In This Article Mahmūd Muhammad Taha

  • Introduction
  • General Overviews
  • Studies and Criticisms

Islamic Studies Mahmūd Muhammad Taha
by
John O. Voll
  • LAST REVIEWED: 11 May 2017
  • LAST MODIFIED: 25 May 2011
  • DOI: 10.1093/obo/9780195390155-0158

Introduction

Mahmūd Muhammad Taha (b. 1909/1911?–d. 1985) was a Sudanese Muslim activist advocating a radical form of Islamic renewal. He developed an important conceptual framework for interpreting the Sharia that distinguished between the revelations made to Muhammad in Mecca during the early years of Islam and the revelations that came after the early group of believers migrated to Medina, where they established a socioreligious community. In Taha’s framework, the Medinian revelations represent the first application of the message of divine revelation to a particular community and are the First Message. However, the more general, primary texts are, in this conceptualization, the Meccan revelations and comprise the Second Message of Islam, which is to be implemented for all humanity. For Taha, the history of Sharia is the history of the evolution of human understanding of the primary message and how its implementation necessarily changes as historical conditions do. Taha received his university degree in engineering in Sudan and was active in the nationalist movement in the mid-20th century. He spent time in prison for opposition to British administrative rulings and helped to found the Republican Party, a small political organization that tried unsuccessfully to counter the domination of northern Sudanese politics by the leaders of large, old-style Muslim groups. His aims and message became more oriented to issues of faith and belief, and when political parties were outlawed by the then new military regime, the organization became the Republican Brotherhood, a small but visible group advocating major Islamic renewal. Taha opposed the 1983 decrees of the military regime of Jaʾfar Numayri, which imposed a harsh interpretation of Sharia on Sudan. In 1985 he was executed by the Numayri regime. Taha’s legacy is seen in the works of people who were part of his movement, the most important of whom is Abdullahi al-Naʾīm, an internationally known lawyer activist in the area of human rights.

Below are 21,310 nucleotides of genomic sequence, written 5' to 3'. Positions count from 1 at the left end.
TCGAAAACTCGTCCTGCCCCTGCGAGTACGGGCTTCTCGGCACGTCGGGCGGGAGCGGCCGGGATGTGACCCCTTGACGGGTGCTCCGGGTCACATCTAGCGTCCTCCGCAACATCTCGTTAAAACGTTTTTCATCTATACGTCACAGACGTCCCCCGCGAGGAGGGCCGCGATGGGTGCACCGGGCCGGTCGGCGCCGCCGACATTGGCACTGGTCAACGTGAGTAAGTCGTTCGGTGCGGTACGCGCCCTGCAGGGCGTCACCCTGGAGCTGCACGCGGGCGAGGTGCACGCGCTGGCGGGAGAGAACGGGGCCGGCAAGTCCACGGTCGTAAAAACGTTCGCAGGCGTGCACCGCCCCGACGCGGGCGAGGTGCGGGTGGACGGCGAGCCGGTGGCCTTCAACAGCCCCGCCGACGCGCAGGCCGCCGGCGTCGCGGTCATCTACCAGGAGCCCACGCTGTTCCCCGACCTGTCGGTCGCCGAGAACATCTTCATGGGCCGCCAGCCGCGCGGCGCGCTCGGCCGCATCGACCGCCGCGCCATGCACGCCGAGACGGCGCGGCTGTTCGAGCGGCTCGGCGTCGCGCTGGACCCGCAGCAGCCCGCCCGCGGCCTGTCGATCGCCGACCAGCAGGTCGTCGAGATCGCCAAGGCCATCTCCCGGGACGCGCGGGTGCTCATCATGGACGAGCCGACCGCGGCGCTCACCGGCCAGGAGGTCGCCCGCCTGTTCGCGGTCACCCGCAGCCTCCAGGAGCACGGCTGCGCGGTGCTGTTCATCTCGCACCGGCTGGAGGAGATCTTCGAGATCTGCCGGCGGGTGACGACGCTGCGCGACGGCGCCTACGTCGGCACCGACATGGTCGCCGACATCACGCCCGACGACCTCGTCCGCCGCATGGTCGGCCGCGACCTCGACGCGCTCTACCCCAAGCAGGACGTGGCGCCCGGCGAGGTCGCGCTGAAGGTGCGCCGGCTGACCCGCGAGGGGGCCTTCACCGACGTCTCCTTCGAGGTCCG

General Overviews

General studies of Islam in the modern world and of modern Sudanese history devote some attention to Taha. Studies presenting broader descriptions of developments in the modern Muslim world note Taha in terms of specific themes. Kurzman 1998 places him in the framework of “liberal Islam,” and scholarly work such as Barlas 2002 identifies his approach to gender issues. Studies of modern Sudanese history, like Gallab 2008, juxtapose Taha with Sudanese Islamists such as Hasan Turabi, and other studies, like Warburg 2003, place him in the longer historical contexts. In more specific terms of Islamic law and gender issues in Sudan, Fluehr-Lobban 1987 notes his contributions in Sudanese debates about Sharia, and Hale 1996 looks at his movement in the context of gender issues.

  • Barlas, Asma. “Believing Women” in Islam: Unreading Patriarchal Interpretations of the Qur’an. Austin: University of Texas Press, 2002.

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    An Islamic feminist analysis in which the references to Taha reflect the influence of his methodological approach.

  • Fluehr-Lobban, Carolyn. Islamic Law and Society in the Sudan. London: Frank Cass, 1987.

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    A broad study of the Islamic dimensions of Sudanese affairs, with a brief discussion of Taha that places him and his movement in the Sudanese context.

  • Gallab, Abdullah A. The First Islamist Republic: Development and Disintegration of Islamism in the Sudan. Burlington, VT: Ashgate, 2008.

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    A general discussion of Islamist movements in Sudan, with an important, if short, discussion of how the Republican Brothers interacted with the Islamists.

  • Hale, Sondra. Gender Politics in Sudan: Islamism, Socialism, and the State. Boulder, CO: Westview, 1996.

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    A distinctive study of gender issues in Sudanese politics and society, with emphasis on Islamist and leftist movements. Some discussion of the Republican Brotherhood provides an important perspective on Taha’s movement.

  • Kurzman, Charles, ed. Liberal Islam: A Sourcebook. New York: Oxford University Press, 1998.

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    A valuable anthology of liberal Muslim reformist writings. The editor’s introduction describes Taha’s place in this part of the modern Islamic intellectual spectrum, and the anthology includes a translation of an important section from The Second Message of Islam and a selection by the Taha follower Abdullahi an-Na’īm.

  • Warburg, Gabriel. Islam, Sectarianism, and Politics in Sudan since the Mahdiyya. London: Hurst, 2003.

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    A comprehensive survey of religion and politics in Sudan that includes a short discussion of Taha’s place in that religio-political context.

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